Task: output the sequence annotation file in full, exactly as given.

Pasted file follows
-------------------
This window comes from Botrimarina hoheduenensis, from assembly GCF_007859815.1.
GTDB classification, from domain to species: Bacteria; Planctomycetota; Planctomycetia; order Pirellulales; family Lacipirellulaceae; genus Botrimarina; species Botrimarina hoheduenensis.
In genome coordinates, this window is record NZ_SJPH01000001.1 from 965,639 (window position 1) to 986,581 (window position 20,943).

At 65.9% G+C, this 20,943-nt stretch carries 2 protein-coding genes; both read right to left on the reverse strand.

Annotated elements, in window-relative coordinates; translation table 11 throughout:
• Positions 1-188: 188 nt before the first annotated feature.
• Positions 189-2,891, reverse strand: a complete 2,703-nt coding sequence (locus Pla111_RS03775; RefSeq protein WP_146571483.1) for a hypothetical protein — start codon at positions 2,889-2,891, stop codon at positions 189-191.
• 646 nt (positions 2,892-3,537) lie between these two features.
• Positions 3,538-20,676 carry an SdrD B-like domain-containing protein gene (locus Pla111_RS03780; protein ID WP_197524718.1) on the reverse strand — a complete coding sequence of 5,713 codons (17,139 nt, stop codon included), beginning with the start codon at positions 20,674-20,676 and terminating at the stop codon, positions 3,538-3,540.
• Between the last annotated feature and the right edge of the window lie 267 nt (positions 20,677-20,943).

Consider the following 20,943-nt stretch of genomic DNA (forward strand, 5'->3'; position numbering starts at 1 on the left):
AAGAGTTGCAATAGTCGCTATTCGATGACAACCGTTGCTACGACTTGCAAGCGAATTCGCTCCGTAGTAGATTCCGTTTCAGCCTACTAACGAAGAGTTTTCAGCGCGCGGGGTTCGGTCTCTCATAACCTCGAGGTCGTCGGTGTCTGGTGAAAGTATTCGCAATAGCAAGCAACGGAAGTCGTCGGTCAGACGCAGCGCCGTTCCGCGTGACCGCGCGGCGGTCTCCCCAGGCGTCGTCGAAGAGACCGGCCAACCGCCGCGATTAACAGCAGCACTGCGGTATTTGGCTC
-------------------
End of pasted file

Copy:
This window comes from Botrimarina hoheduenensis, from assembly GCF_007859815.1.
GTDB classification, from domain to species: Bacteria; Planctomycetota; Planctomycetia; order Pirellulales; family Lacipirellulaceae; genus Botrimarina; species Botrimarina hoheduenensis.
In genome coordinates, this window is record NZ_SJPH01000001.1 from 965,639 (window position 1) to 986,581 (window position 20,943).

At 65.9% G+C, this 20,943-nt stretch carries 2 protein-coding genes; both read right to left on the reverse strand.

Annotated elements, in window-relative coordinates; translation table 11 throughout:
• Positions 1-188: 188 nt before the first annotated feature.
• Positions 189-2,891, reverse strand: a complete 2,703-nt coding sequence (locus Pla111_RS03775; RefSeq protein WP_146571483.1) for a hypothetical protein — start codon at positions 2,889-2,891, stop codon at positions 189-191.
• 646 nt (positions 2,892-3,537) lie between these two features.
• Positions 3,538-20,676 carry an SdrD B-like domain-containing protein gene (locus Pla111_RS03780; protein ID WP_197524718.1) on the reverse strand — a complete coding sequence of 5,713 codons (17,139 nt, stop codon included), beginning with the start codon at positions 20,674-20,676 and terminating at the stop codon, positions 3,538-3,540.
• Between the last annotated feature and the right edge of the window lie 267 nt (positions 20,677-20,943).

Consider the following 20,943-nt stretch of genomic DNA (forward strand, 5'->3'; position numbering starts at 1 on the left):
AAGAGTTGCAATAGTCGCTATTCGATGACAACCGTTGCTACGACTTGCAAGCGAATTCGCTCCGTAGTAGATTCCGTTTCAGCCTACTAACGAAGAGTTTTCAGCGCGCGGGGTTCGGTCTCTCATAACCTCGAGGTCGTCGGTGTCTGGTGAAAGTATTCGCAATAGCAAGCAACGGAAGTCGTCGGTCAGACGCAGCGCCGTTCCGCGTGACCGCGCGGCGGTCTCCCCAGGCGTCGTCGAAGAGACCGGCCAACCGCCGCGATTAACAGCAGCACTGCGGTATTTGGCTC